Posts Tagged 'Jamón'

Huevos Estrellados

Some days, you can just have so many things go slightly wrong that they pile up on you and the only option is to sit on the couch, have a beer, and let the day wash away, hoping that the tide will bring an easier, if not brighter tomorrow.  Those days which flicker with mild to moderate misfortune, like an aging florescent bulb.  This is a meal for one of those days.

 

huevos estrellados-4

 

Continue reading ‘Huevos Estrellados’

Vegetables! Wait, really?

This blog is not the healthiest of food blogs.  Do not come here if you want to lose weight.  It is filled with pies.  And I like it that way.  I’m a pie enabler.  Don’t you want to be enabled?  At least the pictures in and of themselves are not fattening.  But even I eat something besides jamón and cookies every once and awhile, and so we’re going to take a pastry break to eat some veggies.

Continue reading ‘Vegetables! Wait, really?’

Tu cara me suena… El Pepito

Those of you who have poked around in the past entries may find this one to be hauntingly familiar.  But it was worth it to me, personally, to whip this together.

Meet the Pepito.  It is the Serranito‘s beef montadito cousin. For those who aren’t here in Spain or don’t recall the earlier posts, montadito’s are mini sandwiches for snacking and tapearing.

Continue reading ‘Tu cara me suena… El Pepito’

El Serranito

I have become one of those bloggers that I don’t entirely approve of – food bloggers who post pictures without a single recipe.  When I read multiple posts like that, I get resentful, as if they are flaunting their luck that I cannot share.  But really, that’s just jealousy.  When they tell me where I can find that food, it’s like having visual yellow pages and my heart warms with travel fantasies.

It’s worse when it’s a recipe of their own making and they  maliciously leave out an ingredient or step, like an ancient craftsman guarding a certain glaze or technique.  If you are going to have a public blog, why in the world are you not sharing the bounty of good food?  It just makes me tend back towards my old grudge against blogs – at best they are clever, informative, and entertaining.  At worst they are a socially acceptable form of public, emotional masturbation.  Yes, I understand this is hypocritical as I myself have a blog.  But I swear that if I have a recipe, I will hand it over. I want to share tasty bits, not use them as culinary ransom for company.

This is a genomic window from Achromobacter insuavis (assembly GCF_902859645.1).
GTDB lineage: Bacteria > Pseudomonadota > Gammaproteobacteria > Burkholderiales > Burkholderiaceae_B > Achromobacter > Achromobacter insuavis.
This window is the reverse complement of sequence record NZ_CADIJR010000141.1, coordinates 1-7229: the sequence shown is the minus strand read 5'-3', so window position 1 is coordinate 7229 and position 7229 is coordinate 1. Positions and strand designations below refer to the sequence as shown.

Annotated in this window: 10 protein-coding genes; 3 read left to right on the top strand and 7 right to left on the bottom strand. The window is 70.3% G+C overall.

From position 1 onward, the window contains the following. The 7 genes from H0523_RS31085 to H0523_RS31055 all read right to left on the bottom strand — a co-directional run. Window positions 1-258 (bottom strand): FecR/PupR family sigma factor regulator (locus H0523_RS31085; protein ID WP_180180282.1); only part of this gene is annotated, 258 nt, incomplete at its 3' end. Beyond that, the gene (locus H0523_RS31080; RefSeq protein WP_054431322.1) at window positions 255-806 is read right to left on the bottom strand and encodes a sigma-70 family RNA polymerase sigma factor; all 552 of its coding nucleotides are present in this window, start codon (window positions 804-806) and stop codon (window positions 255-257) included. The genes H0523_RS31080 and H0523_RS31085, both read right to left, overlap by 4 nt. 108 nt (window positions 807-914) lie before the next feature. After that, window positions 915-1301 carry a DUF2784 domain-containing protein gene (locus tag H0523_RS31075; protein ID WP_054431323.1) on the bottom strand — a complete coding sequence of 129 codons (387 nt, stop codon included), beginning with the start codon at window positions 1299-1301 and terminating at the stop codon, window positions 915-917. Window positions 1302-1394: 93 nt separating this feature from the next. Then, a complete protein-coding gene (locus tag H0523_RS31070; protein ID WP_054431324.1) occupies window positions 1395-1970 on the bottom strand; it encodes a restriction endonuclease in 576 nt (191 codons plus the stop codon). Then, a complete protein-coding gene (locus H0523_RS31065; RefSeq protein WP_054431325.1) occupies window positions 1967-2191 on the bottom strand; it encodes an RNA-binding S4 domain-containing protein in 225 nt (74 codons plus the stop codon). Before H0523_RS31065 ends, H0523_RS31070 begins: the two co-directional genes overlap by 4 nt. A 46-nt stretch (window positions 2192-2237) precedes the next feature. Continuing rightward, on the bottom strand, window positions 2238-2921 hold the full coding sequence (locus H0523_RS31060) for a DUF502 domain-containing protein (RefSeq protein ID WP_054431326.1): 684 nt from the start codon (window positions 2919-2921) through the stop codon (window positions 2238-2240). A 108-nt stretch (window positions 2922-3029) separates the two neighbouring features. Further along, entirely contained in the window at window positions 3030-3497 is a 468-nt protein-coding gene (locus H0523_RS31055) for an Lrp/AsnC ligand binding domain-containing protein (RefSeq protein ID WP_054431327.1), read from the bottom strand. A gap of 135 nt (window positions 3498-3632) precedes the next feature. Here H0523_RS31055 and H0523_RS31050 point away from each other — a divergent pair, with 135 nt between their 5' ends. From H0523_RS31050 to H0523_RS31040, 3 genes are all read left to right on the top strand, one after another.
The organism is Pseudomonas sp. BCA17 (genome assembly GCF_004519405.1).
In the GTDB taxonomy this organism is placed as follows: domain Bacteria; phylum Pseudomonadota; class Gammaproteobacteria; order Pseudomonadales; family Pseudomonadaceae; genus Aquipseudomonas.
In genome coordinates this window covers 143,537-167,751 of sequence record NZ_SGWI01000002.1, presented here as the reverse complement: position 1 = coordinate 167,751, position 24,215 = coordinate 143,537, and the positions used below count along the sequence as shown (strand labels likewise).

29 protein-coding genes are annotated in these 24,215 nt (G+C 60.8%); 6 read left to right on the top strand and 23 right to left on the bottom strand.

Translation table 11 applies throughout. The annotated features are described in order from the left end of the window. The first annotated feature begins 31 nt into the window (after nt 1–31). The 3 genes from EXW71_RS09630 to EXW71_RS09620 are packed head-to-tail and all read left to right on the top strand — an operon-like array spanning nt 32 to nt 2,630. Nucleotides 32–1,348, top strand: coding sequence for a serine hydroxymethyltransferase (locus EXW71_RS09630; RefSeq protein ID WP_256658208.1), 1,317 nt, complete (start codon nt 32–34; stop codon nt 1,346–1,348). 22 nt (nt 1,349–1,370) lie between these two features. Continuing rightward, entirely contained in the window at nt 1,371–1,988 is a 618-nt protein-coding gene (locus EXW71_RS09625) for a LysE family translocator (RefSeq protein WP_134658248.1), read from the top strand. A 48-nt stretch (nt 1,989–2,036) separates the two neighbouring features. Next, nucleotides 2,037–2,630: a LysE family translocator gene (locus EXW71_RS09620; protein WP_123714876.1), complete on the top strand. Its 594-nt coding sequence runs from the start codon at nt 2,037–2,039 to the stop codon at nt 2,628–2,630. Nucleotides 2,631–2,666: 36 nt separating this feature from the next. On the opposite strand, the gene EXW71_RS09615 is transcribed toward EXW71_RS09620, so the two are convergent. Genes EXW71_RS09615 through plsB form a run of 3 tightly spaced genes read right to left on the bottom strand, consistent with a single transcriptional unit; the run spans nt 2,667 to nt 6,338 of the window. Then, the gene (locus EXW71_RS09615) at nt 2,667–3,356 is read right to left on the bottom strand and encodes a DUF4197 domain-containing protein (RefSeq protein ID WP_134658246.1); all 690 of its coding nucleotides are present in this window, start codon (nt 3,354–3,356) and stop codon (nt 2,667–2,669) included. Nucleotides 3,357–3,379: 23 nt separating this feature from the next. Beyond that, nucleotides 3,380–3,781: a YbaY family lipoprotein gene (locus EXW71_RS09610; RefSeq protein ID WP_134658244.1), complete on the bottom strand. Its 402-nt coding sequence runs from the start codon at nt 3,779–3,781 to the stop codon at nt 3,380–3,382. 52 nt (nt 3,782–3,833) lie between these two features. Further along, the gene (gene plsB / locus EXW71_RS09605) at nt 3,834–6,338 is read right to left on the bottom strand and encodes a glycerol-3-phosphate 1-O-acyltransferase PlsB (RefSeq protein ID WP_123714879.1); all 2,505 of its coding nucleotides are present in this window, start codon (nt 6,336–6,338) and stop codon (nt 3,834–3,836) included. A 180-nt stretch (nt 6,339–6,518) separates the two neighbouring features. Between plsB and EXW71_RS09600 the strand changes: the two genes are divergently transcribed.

Stepping off soapbox.  In apology for recent posts about food you cannot eat, I offer something you can!  And it’s Spanish!  Double win!

El Serranito

Continue reading ‘El Serranito’

Tapas II – Estilo Granaino

A while back, I wrote a short treatise on the art of tapas featuring my favorite restaurant in Sevilla, with the drawback that what I did wasn’t truly tapear-ing, because I never switched locales, but parked myself at the table until I couldn’t get up to request any more platelets of solomillo.

Oh, quick update on that: I am working on the recipe for solomillo al eneldo, but it’s still not quite there.  I’ll post it when it gets close enough to the real thing.

A month or so after that adventure, I tagged along with my roommate and her father on a day trip to Granada.  Rosa had a family meeting to attend, so her father and I took a long walk, meandering through the city center and chit chatting about history.  After admiring the sights, though, we got down to business, and we slipped into one of his favorite tapas bars.

This is the only picture I have of that visit because I was too busy eating and trying to decipher the super Andaluz chatter of twenty-five of Rosa’s relatives.  But no worries.  A few weeks later, she and I went back, alone, to concentrate on what’s really important.  And it’s not the Alhambra above, but tapas.  Granada style.